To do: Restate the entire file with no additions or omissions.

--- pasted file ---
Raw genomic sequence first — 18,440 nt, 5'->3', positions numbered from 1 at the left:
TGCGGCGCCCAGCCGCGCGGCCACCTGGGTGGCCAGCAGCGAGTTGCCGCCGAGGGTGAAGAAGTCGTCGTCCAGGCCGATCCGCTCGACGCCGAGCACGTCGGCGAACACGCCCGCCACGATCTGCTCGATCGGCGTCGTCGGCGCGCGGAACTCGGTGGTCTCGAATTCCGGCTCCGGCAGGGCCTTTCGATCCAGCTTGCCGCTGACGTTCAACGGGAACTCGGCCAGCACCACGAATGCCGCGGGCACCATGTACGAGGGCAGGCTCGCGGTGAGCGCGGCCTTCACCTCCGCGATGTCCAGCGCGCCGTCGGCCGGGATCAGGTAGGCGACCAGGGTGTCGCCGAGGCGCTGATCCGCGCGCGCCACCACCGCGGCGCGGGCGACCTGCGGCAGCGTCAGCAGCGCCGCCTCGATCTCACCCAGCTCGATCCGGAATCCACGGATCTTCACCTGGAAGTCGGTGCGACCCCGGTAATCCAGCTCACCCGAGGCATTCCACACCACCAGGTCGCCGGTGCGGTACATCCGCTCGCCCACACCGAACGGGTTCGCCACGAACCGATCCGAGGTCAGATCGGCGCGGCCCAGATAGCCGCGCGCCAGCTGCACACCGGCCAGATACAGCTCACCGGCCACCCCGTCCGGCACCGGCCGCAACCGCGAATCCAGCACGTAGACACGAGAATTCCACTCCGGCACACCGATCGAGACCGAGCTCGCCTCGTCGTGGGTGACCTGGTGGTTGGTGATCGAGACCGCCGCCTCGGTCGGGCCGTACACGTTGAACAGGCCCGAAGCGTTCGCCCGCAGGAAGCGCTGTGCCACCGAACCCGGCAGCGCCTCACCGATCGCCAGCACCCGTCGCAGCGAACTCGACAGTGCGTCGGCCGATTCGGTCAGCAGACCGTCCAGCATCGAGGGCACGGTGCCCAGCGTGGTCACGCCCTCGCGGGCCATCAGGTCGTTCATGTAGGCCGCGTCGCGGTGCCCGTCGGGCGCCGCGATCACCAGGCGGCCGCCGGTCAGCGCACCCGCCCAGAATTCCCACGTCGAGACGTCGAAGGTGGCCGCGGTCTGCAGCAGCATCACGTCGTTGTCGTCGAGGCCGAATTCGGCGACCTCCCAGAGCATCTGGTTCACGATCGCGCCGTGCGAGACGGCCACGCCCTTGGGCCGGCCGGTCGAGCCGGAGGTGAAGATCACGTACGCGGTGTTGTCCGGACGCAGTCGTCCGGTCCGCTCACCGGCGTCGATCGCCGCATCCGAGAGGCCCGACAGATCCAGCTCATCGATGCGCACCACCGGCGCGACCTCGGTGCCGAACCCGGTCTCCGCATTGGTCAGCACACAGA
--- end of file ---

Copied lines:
Raw genomic sequence first — 18,440 nt, 5'->3', positions numbered from 1 at the left:
TGCGGCGCCCAGCCGCGCGGCCACCTGGGTGGCCAGCAGCGAGTTGCCGCCGAGGGTGAAGAAGTCGTCGTCCAGGCCGATCCGCTCGACGCCGAGCACGTCGGCGAACACGCCCGCCACGATCTGCTCGATCGGCGTCGTCGGCGCGCGGAACTCGGTGGTCTCGAATTCCGGCTCCGGCAGGGCCTTTCGATCCAGCTTGCCGCTGACGTTCAACGGGAACTCGGCCAGCACCACGAATGCCGCGGGCACCATGTACGAGGGCAGGCTCGCGGTGAGCGCGGCCTTCACCTCCGCGATGTCCAGCGCGCCGTCGGCCGGGATCAGGTAGGCGACCAGGGTGTCGCCGAGGCGCTGATCCGCGCGCGCCACCACCGCGGCGCGGGCGACCTGCGGCAGCGTCAGCAGCGCCGCCTCGATCTCACCCAGCTCGATCCGGAATCCACGGATCTTCACCTGGAAGTCGGTGCGACCCCGGTAATCCAGCTCACCCGAGGCATTCCACACCACCAGGTCGCCGGTGCGGTACATCCGCTCGCCCACACCGAACGGGTTCGCCACGAACCGATCCGAGGTCAGATCGGCGCGGCCCAGATAGCCGCGCGCCAGCTGCACACCGGCCAGATACAGCTCACCGGCCACCCCGTCCGGCACCGGCCGCAACCGCGAATCCAGCACGTAGACACGAGAATTCCACTCCGGCACACCGATCGAGACCGAGCTCGCCTCGTCGTGGGTGACCTGGTGGTTGGTGATCGAGACCGCCGCCTCGGTCGGGCCGTACACGTTGAACAGGCCCGAAGCGTTCGCCCGCAGGAAGCGCTGTGCCACCGAACCCGGCAGCGCCTCACCGATCGCCAGCACCCGTCGCAGCGAACTCGACAGTGCGTCGGCCGATTCGGTCAGCAGACCGTCCAGCATCGAGGGCACGGTGCCCAGCGTGGTCACGCCCTCGCGGGCCATCAGGTCGTTCATGTAGGCCGCGTCGCGGTGCCCGTCGGGCGCCGCGATCACCAGGCGGCCGCCGGTCAGCGCACCCGCCCAGAATTCCCACGTCGAGACGTCGAAGGTGGCCGCGGTCTGCAGCAGCATCACGTCGTTGTCGTCGAGGCCGAATTCGGCGACCTCCCAGAGCATCTGGTTCACGATCGCGCCGTGCGAGACGGCCACGCCCTTGGGCCGGCCGGTCGAGCCGGAGGTGAAGATCACGTACGCGGTGTTGTCCGGACGCAGTCGTCCGGTCCGCTCACCGGCGTCGATCGCCGCATCCGAGAGGCCCGACAGATCCAGCTCATCGATGCGCACCACCGGCGCGACCTCGGTGCCGAACCCGGTCTCCGCATTGGTCAGCACACAGA